In the last week, things have changed between the U.S. and Israel. Kerry may have the guts to continue refusing to lie for Israel’s occupation – which is all that’s needed to shake its foundations. This is no tiff.
|Published November 12, 2013
If it hadn’t happened on the same day, last Thursday, that the breakthrough came in the Geneva talks on Iran’s nuclear program, John Kerry’s joint interview on Israeli and Palestinian TV – and the chain reaction it would have set off – would still be dominating the news from the Middle East. Instead, it was a one-day story, overtaken by the chain reaction from the Geneva breakthrough, notably Netanyahu’s furious attempt to block what he calls this “bad deal” with Iran.
If it hadn’t been overshadowed by the Iran story, Kerry’s interview, coming on the heels of a report that the U.S. was going to present an Israeli-Palestinian peace plan in January, would have been seen for what it was: a very high-profile signal that the Obama administration has decided to stand up to Netanyahu, to tell him publicly what it thinks of his policy and to make clear that until he changes direction, the United States views him, not Mahmoud Abbas, as the main obstacle to peace.
I don’t know of a precedent for a U.S. secretary of state, or a president, publicly attacking Israel’s policies toward the Palestinians like Kerry did – and in front of not only the Israeli public, but the Palestinian public as well. Just look at what he said:
I mean, does Israel want a third intifada?
There will be an increasing isolation of Israel [and an] increasing campaign of delegitimization of Israel.
How, if you say you’re working for peace and you want peace, and a Palestine that is a whole Palestine that belongs to the people who live there, how can you say we’re planning to build in a place that will eventually be Palestine? So it sends a message that perhaps you’re not really serious.
I know there are people who have grown used to [the status quo], And particularly in Israel. Israel says, ‘Oh, we feel safe today. We have the wall, we’re not in a day-to-day conflict, we’re doing pretty well economically.’ Well, I’ve got news for you. Today’s status quo will not be tomorrow’s or next year’s. Because if we don’t resolve this issue, the Arab world, the Palestinians, neighbors, others, are going to begin again to push in a different way.
The reaction from Netanyahu’s circles was brief and bellicose: Israel would not “give in to the intimdation tactics.”
This is not the way Americans and Israelis ordinarily talk to each other in public. This is not a tiff. This is not one of the natural ups and downs in the unshakable relationship bla bla bla. This is a break between the U.S. and Israel on the peace process, caused by the secretary of state’s decision to finally speak Washington’s mind out loud.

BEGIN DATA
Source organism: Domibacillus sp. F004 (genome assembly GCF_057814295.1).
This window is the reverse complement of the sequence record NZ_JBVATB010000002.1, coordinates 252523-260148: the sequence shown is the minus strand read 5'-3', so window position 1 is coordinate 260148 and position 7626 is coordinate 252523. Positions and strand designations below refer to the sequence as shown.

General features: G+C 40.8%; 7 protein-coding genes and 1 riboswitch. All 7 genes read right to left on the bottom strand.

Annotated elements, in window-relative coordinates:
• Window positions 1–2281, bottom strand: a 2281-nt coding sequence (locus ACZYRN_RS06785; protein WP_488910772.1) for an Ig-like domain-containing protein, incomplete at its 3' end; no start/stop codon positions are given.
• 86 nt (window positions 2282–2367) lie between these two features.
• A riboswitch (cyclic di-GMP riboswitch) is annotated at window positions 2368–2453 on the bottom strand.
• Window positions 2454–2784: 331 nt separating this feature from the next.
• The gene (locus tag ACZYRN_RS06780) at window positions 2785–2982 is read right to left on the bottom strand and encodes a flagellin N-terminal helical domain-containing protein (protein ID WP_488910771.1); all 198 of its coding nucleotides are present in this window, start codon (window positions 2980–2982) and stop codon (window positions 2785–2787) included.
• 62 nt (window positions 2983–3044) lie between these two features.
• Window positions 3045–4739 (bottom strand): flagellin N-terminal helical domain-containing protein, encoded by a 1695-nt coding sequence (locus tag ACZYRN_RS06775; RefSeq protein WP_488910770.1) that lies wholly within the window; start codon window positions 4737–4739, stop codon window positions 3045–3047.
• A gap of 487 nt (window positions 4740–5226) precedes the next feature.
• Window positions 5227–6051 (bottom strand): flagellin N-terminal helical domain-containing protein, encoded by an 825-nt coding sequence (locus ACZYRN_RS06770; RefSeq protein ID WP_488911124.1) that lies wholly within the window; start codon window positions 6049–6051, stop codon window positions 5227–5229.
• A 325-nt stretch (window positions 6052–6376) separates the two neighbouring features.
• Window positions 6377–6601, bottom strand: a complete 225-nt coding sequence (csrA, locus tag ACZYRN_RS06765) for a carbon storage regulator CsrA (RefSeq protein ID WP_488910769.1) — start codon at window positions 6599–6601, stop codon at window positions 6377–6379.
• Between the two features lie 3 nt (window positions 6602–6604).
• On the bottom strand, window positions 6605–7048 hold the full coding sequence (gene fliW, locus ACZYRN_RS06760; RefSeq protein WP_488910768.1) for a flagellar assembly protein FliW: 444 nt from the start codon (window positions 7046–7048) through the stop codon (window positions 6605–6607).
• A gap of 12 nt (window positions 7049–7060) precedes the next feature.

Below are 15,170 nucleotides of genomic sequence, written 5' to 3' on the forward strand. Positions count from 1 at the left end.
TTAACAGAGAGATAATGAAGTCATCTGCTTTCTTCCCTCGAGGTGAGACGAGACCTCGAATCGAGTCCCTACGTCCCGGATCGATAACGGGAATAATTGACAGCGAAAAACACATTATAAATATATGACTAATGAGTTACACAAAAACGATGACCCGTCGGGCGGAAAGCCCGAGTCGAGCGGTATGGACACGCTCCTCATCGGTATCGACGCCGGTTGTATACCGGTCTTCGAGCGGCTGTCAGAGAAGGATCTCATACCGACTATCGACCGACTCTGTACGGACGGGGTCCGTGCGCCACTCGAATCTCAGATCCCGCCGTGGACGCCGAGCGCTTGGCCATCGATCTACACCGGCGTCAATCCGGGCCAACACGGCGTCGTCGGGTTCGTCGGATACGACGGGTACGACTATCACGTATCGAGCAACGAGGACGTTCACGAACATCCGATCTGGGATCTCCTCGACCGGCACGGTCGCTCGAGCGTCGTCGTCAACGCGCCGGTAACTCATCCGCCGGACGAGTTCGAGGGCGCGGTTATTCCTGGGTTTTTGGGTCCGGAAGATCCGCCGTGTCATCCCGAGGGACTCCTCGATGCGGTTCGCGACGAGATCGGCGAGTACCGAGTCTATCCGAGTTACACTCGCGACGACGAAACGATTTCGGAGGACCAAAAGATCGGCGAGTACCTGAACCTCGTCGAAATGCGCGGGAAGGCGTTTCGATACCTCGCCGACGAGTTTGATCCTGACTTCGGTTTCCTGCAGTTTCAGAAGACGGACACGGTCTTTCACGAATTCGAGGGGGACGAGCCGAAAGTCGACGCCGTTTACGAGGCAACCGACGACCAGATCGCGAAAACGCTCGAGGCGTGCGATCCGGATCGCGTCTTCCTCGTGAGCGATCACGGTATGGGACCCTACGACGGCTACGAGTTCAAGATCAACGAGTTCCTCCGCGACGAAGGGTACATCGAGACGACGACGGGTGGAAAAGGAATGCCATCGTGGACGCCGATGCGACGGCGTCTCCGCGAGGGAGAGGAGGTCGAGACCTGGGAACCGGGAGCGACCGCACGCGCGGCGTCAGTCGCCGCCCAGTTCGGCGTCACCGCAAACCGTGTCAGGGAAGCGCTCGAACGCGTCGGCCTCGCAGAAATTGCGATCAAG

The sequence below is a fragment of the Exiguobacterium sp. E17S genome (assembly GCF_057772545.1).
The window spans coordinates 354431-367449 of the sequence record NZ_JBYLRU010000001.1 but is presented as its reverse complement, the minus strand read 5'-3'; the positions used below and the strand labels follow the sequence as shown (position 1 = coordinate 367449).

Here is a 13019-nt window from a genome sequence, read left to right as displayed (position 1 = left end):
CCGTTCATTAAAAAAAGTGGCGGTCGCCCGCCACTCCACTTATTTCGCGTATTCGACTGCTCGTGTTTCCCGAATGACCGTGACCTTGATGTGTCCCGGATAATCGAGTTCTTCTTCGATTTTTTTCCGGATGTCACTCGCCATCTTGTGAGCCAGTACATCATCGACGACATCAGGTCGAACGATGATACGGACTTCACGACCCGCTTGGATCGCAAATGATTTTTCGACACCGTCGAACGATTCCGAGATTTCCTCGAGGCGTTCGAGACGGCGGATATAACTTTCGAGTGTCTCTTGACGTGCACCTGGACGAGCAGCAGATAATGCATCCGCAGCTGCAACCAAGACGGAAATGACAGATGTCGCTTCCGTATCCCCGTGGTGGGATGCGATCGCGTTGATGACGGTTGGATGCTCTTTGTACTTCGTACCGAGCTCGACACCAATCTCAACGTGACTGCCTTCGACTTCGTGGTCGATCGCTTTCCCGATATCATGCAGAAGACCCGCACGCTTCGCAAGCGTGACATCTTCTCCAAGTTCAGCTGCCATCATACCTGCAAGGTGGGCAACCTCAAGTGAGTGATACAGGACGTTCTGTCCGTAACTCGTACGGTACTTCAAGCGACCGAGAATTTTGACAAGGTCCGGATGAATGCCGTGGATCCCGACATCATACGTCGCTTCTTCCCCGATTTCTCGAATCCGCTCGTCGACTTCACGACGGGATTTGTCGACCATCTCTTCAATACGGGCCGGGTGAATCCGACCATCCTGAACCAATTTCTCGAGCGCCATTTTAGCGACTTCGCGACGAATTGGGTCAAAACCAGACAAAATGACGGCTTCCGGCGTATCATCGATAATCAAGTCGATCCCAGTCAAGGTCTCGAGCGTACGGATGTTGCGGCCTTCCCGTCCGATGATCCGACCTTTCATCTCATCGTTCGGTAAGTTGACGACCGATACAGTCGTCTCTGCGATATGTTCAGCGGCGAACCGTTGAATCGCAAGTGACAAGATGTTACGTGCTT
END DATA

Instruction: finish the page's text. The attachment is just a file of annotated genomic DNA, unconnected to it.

It was not a snap decision. Three days before, Meretz leader Zahava Gal-On told Haaretz that she was informed by American, Palestinian and Arab officials that if the peace process remained stalled, the U.S. would in January present “a new diplomatic plan that will include all the core issues and will be based on the 1967 lines, with agreed-on land swaps.” Kerry denied the story, saying it was all “rumors” and “speculation,” but in light of his subsequent TV interview – as well as the extreme unlikelihood that Gal-On made the whole story up – it seems the Americans are indeed planning to intervene with a peace plan of their own. It’s the same peace plan that’s been around forever – and it remains anathema to Netanyahu, not to mention the rest of Likud.
The Israeli-Palestinian peace talks that Kerry forced into being in July, and whose allotted nine months run out in March, are guaranteed to fail; this Israeli government will not end the occupation. But if Kerry follows through on this new, confrontational U.S. approach, he will not let Israel off the hook when it comes time to assign blame for the failure – and that would be an earthquake. It would deliver an unprecedented shock to Netanyahu’s Israel, and supercharge the movement for Palestinian independence.
It’s possible, of course, that Kerry will not follow through, that he will back off Netanyahu like Obama and Hillary Clinton did four years ago, letting the peace talks die and blaming both sides more or less equally, which would just reinforce the status quo. But in the last week, things have changed between the U.S. and Israel. They are at open diplomatic war on two fronts, Iran and Palestine. It’s not going to be easy for them to patch up their differences on these issues because Netanyahu is a radical hawk on both of them, while the Obama administration, in its second and last term, appears to be rediscovering its dovish instincts. It’s legacy time, Kerry’s name is on these Israeli-Palestinian peace talks, there’s no love lost between him (or anybody else in the administration) and Netanyahu, and he just may have the guts to continue refusing to lie for Israel’s occupation – which is all that’s needed to shake its foundations.
What’s happened in the last week between the U.S. and Israel is far from being business as usual. This is a rare, hopeful moment.